Moments with Mother

I met Master’s family again last week. I watched some testing at the studio, we had a late lunch, and we played some Go-Stop together. (I kicked butt once but lost the other four times or so we played.) I came home, slipped off my shoes, and greeted Mother and Sister.

“How much soju did you drink?” Mother asked.

“None. We didn’t drink any alcohol.” Mother looked at me suspiciously, so I exhaled heavily, indicating she could smell my breath if she wanted to.

“Good.”

***

Mother took me to a samgyetang restaurant near her house for lunch. The waitress brought me a fork, which I promptly ignored. Halfway through the meal I said, “Mother, how do you eat samgyetang gracefully?”

“You don’t. You eat steak gracefully with a knife and a fork. You just eat samgyetang.”

***

Mother, her best friend, Sister and I were eating pho together. Mother told me when Good Man was younger, the family was eating a pizza together. Good Man really liked the pizza and spit on Sister’s piece so she wouldn’t eat it.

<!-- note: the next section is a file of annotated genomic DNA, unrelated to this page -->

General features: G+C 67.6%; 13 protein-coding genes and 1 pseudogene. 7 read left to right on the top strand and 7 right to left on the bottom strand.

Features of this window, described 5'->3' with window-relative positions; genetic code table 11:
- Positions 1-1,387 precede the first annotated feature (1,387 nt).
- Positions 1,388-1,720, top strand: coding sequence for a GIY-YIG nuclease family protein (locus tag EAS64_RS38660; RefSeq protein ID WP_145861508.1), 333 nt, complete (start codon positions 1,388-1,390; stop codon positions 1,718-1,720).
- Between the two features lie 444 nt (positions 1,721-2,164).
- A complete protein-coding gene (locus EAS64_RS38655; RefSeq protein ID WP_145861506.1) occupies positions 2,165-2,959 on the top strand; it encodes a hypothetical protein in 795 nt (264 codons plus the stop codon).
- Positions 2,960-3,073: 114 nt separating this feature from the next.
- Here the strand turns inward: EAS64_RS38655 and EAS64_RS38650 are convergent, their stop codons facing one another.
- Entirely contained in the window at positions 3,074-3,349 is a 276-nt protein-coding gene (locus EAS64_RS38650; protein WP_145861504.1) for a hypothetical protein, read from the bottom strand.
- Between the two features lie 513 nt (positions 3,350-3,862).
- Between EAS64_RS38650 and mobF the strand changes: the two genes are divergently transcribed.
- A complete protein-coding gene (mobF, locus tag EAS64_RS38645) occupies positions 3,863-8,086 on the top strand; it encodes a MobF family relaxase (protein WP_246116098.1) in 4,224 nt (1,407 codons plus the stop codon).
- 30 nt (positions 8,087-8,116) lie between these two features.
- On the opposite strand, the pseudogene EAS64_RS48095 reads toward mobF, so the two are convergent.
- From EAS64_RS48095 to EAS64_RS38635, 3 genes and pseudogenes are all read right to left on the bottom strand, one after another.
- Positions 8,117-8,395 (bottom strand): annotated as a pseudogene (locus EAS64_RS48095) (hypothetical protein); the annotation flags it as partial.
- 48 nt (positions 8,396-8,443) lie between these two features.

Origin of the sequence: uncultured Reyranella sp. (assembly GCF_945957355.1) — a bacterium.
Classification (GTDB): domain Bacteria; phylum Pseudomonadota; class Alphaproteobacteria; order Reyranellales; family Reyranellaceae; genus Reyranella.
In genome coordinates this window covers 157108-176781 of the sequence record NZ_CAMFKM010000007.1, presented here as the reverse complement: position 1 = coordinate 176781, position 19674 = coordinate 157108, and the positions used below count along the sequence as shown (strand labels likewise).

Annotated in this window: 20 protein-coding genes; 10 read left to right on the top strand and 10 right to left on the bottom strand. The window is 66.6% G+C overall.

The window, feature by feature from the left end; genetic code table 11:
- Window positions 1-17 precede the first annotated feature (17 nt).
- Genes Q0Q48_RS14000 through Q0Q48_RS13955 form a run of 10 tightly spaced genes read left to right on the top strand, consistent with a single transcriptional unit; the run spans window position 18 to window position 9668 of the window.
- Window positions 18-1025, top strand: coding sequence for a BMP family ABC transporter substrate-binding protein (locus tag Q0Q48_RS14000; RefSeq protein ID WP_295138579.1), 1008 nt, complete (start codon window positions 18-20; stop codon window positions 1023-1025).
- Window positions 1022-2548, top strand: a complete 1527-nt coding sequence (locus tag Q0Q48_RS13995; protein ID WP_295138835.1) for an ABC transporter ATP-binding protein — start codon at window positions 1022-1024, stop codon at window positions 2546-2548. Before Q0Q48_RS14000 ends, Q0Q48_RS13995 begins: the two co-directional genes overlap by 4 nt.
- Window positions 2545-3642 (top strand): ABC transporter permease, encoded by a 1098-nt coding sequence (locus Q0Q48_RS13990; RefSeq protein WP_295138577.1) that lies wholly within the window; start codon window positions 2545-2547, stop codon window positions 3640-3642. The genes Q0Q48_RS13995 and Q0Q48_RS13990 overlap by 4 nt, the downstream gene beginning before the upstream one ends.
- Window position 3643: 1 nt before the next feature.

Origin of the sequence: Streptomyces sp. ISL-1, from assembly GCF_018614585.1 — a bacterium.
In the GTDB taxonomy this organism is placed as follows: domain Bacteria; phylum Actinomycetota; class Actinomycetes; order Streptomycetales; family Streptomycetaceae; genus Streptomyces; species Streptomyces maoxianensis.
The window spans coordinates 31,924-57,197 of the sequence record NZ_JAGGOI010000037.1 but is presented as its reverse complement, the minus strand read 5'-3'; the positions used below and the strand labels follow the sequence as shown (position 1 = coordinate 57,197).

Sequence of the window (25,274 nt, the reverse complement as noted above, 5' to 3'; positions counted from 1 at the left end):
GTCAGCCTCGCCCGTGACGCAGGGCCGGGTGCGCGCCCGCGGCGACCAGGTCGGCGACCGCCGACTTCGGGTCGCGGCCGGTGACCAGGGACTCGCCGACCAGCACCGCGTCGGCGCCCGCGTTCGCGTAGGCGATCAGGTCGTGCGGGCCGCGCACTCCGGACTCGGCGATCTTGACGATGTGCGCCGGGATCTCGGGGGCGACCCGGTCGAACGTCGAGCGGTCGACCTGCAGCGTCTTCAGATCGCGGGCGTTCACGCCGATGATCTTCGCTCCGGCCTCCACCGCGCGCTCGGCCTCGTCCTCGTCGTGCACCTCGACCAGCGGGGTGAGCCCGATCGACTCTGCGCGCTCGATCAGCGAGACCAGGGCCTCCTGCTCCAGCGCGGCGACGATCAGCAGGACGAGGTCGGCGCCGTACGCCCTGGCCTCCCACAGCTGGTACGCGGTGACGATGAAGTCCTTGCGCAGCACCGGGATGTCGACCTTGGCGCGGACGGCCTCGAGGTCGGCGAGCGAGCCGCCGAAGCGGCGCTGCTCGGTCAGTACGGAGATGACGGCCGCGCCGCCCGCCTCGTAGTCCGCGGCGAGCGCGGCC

“My brother, too!” I said. I explained, using words and pantomiming, that when we were younger my brother and I were sharing a piece of cake. He cut it, so I got to choose the piece, but he cut them very unevenly. Before I could choose the much larger piece, he spit on it.

The four of us laughed about how both brothers behaved in the same way. Later, I called Good Man on it. “Well,” he said, “it was just a moment with [Sister].”

“You and my brother are both nasty boys!”

***

On Saturday, Sister and I wandered around Olympic Park and COEX together. We walked about 15K, and Sunday night I was really hungry. Mother asked me what I wanted for dinner and I said a sandwich.

I started to prepare my sandwich and Mother told me I couldn’t have two slices of bread because the bread has too many calories.

“Amanda! You should eat an ear of corn.”

I had already tasted some of the corn, and it was rather tasteless, like eating a brick of starch. “Mother, I really want a sandwich.”

“Corn and ice cream! You can eat ice cream, too.”

I looked at her, confused. “If I’m fat, why are you giving me ice cream?”

“It’s organic!”

As far as I know, organic ice cream still has calories in it. The day before, Mother lectured me on how corn is really stachy and I shouldn’t eat it because I’m fat. Mother’s Logic is…astounding. Instead I said, “Mother! Please understand me! I am so hungry, I really need two pieces of bread.”

Mother tsked me and finally gave me another piece of bread, both of us laughing.

Organic Ice Cream and Tasteless Corn: A Mother-Approved Diet. It’s the newest fad!